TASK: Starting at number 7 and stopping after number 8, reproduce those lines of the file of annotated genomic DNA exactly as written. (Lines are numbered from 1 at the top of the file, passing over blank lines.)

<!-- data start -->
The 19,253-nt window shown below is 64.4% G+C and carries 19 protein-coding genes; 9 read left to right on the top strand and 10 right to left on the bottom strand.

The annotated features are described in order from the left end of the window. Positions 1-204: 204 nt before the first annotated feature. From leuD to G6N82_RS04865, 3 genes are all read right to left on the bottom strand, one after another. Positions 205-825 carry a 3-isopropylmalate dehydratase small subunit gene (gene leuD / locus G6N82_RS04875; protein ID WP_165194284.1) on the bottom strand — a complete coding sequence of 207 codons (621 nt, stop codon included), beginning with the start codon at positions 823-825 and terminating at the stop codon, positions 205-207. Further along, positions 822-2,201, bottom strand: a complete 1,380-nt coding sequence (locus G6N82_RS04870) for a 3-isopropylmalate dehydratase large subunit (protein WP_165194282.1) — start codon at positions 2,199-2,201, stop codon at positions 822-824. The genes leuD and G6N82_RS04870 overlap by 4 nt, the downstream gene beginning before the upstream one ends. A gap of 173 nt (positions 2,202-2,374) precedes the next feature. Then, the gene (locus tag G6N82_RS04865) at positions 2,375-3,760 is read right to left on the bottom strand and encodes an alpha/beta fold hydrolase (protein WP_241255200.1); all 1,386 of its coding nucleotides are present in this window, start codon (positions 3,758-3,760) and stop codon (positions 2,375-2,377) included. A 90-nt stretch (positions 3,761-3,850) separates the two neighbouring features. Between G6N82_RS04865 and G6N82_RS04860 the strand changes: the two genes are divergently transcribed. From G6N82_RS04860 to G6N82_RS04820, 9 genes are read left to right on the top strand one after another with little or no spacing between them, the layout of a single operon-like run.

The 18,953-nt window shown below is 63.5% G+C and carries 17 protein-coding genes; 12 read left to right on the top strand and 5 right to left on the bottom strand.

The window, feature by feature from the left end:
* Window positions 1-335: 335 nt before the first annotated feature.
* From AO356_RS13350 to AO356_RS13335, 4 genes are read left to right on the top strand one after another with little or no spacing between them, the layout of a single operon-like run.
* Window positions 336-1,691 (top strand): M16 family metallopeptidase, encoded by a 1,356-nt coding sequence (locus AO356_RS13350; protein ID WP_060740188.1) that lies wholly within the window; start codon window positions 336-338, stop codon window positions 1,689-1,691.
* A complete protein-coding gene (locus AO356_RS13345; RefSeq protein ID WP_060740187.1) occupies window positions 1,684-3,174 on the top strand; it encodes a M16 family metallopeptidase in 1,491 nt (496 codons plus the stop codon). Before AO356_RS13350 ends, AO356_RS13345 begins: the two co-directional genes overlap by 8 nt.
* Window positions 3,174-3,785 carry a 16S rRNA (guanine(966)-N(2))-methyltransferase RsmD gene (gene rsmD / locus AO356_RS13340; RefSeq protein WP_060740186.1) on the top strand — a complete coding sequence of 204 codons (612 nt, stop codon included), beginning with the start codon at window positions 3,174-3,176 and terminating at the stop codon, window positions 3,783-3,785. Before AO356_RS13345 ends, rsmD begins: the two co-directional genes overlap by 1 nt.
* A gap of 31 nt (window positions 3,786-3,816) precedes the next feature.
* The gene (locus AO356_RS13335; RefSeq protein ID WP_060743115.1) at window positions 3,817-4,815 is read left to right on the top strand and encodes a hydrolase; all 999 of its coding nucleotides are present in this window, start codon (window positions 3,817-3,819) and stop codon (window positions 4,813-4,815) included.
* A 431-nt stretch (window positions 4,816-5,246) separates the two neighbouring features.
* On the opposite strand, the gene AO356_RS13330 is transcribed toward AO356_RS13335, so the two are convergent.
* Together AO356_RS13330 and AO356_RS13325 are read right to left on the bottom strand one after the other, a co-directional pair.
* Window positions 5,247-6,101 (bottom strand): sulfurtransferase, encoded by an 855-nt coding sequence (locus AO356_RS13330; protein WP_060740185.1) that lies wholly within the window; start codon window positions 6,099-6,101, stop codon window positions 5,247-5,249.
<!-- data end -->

* Window positions 336-1,691 (top strand): M16 family metallopeptidase, encoded by a 1,356-nt coding sequence (locus AO356_RS13350; protein ID WP_060740188.1) that lies wholly within the window; start codon window positions 336-338, stop codon window positions 1,689-1,691.
* A complete protein-coding gene (locus AO356_RS13345; RefSeq protein ID WP_060740187.1) occupies window positions 1,684-3,174 on the top strand; it encodes a M16 family metallopeptidase in 1,491 nt (496 codons plus the stop codon). Before AO356_RS13350 ends, AO356_RS13345 begins: the two co-directional genes overlap by 8 nt.